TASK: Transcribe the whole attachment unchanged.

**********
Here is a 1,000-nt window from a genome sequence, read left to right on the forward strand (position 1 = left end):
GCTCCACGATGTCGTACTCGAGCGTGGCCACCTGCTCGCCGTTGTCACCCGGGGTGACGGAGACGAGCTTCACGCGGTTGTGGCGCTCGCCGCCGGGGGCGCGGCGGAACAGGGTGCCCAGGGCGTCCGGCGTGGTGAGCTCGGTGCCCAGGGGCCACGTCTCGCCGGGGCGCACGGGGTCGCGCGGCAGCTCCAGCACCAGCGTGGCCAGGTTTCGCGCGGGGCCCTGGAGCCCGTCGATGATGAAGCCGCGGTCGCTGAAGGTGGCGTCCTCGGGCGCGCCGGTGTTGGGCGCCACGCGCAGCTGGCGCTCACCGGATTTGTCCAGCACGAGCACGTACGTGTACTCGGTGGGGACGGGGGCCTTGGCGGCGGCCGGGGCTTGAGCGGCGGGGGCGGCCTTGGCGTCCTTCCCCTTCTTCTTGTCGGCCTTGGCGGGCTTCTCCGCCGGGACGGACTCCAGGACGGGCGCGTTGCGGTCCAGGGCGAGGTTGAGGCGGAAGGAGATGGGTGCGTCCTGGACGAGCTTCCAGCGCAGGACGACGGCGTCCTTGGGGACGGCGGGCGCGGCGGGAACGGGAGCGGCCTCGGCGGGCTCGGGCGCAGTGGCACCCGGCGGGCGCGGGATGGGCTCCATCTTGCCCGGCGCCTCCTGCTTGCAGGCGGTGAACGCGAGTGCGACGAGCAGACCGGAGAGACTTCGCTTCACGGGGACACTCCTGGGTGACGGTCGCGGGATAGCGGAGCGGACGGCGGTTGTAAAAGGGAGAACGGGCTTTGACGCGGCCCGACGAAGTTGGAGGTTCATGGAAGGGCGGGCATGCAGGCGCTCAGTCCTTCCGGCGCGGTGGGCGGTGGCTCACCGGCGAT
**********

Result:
Here is a 1,000-nt window from a genome sequence, read left to right on the forward strand (position 1 = left end):
GCTCCACGATGTCGTACTCGAGCGTGGCCACCTGCTCGCCGTTGTCACCCGGGGTGACGGAGACGAGCTTCACGCGGTTGTGGCGCTCGCCGCCGGGGGCGCGGCGGAACAGGGTGCCCAGGGCGTCCGGCGTGGTGAGCTCGGTGCCCAGGGGCCACGTCTCGCCGGGGCGCACGGGGTCGCGCGGCAGCTCCAGCACCAGCGTGGCCAGGTTTCGCGCGGGGCCCTGGAGCCCGTCGATGATGAAGCCGCGGTCGCTGAAGGTGGCGTCCTCGGGCGCGCCGGTGTTGGGCGCCACGCGCAGCTGGCGCTCACCGGATTTGTCCAGCACGAGCACGTACGTGTACTCGGTGGGGACGGGGGCCTTGGCGGCGGCCGGGGCTTGAGCGGCGGGGGCGGCCTTGGCGTCCTTCCCCTTCTTCTTGTCGGCCTTGGCGGGCTTCTCCGCCGGGACGGACTCCAGGACGGGCGCGTTGCGGTCCAGGGCGAGGTTGAGGCGGAAGGAGATGGGTGCGTCCTGGACGAGCTTCCAGCGCAGGACGACGGCGTCCTTGGGGACGGCGGGCGCGGCGGGAACGGGAGCGGCCTCGGCGGGCTCGGGCGCAGTGGCACCCGGCGGGCGCGGGATGGGCTCCATCTTGCCCGGCGCCTCCTGCTTGCAGGCGGTGAACGCGAGTGCGACGAGCAGACCGGAGAGACTTCGCTTCACGGGGACACTCCTGGGTGACGGTCGCGGGATAGCGGAGCGGACGGCGGTTGTAAAAGGGAGAACGGGCTTTGACGCGGCCCGACGAAGTTGGAGGTTCATGGAAGGGCGGGCATGCAGGCGCTCAGTCCTTCCGGCGCGGTGGGCGGTGGCTCACCGGCGAT